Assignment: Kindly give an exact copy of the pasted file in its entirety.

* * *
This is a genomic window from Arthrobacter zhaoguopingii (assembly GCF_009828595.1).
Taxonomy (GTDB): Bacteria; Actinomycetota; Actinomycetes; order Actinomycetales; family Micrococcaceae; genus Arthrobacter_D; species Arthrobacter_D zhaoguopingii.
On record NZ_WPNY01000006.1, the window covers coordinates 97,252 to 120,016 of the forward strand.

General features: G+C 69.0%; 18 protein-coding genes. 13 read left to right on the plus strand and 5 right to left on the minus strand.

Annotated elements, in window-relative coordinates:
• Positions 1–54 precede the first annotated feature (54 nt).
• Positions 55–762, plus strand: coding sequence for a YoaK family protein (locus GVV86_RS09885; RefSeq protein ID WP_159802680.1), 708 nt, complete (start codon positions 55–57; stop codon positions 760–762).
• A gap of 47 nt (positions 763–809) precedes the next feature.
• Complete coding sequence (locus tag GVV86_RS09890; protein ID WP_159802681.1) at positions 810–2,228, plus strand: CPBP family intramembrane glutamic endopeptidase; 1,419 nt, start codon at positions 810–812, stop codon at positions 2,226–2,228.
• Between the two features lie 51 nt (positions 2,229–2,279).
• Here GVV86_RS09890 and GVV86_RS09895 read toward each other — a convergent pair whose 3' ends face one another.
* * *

This is a genomic window from Arthrobacter zhaoguopingii (assembly GCF_009828595.1).
Taxonomy (GTDB): Bacteria; Actinomycetota; Actinomycetes; order Actinomycetales; family Micrococcaceae; genus Arthrobacter_D; species Arthrobacter_D zhaoguopingii.
On record NZ_WPNY01000006.1, the window covers coordinates 97,252 to 120,016 of the forward strand.

General features: G+C 69.0%; 18 protein-coding genes. 13 read left to right on the plus strand and 5 right to left on the minus strand.

Annotated elements, in window-relative coordinates:
• Positions 1–54 precede the first annotated feature (54 nt).
• Positions 55–762, plus strand: coding sequence for a YoaK family protein (locus GVV86_RS09885; RefSeq protein ID WP_159802680.1), 708 nt, complete (start codon positions 55–57; stop codon positions 760–762).
• A gap of 47 nt (positions 763–809) precedes the next feature.
• Complete coding sequence (locus tag GVV86_RS09890; protein ID WP_159802681.1) at positions 810–2,228, plus strand: CPBP family intramembrane glutamic endopeptidase; 1,419 nt, start codon at positions 810–812, stop codon at positions 2,226–2,228.
• Between the two features lie 51 nt (positions 2,229–2,279).
• Here GVV86_RS09890 and GVV86_RS09895 read toward each other — a convergent pair whose 3' ends face one another.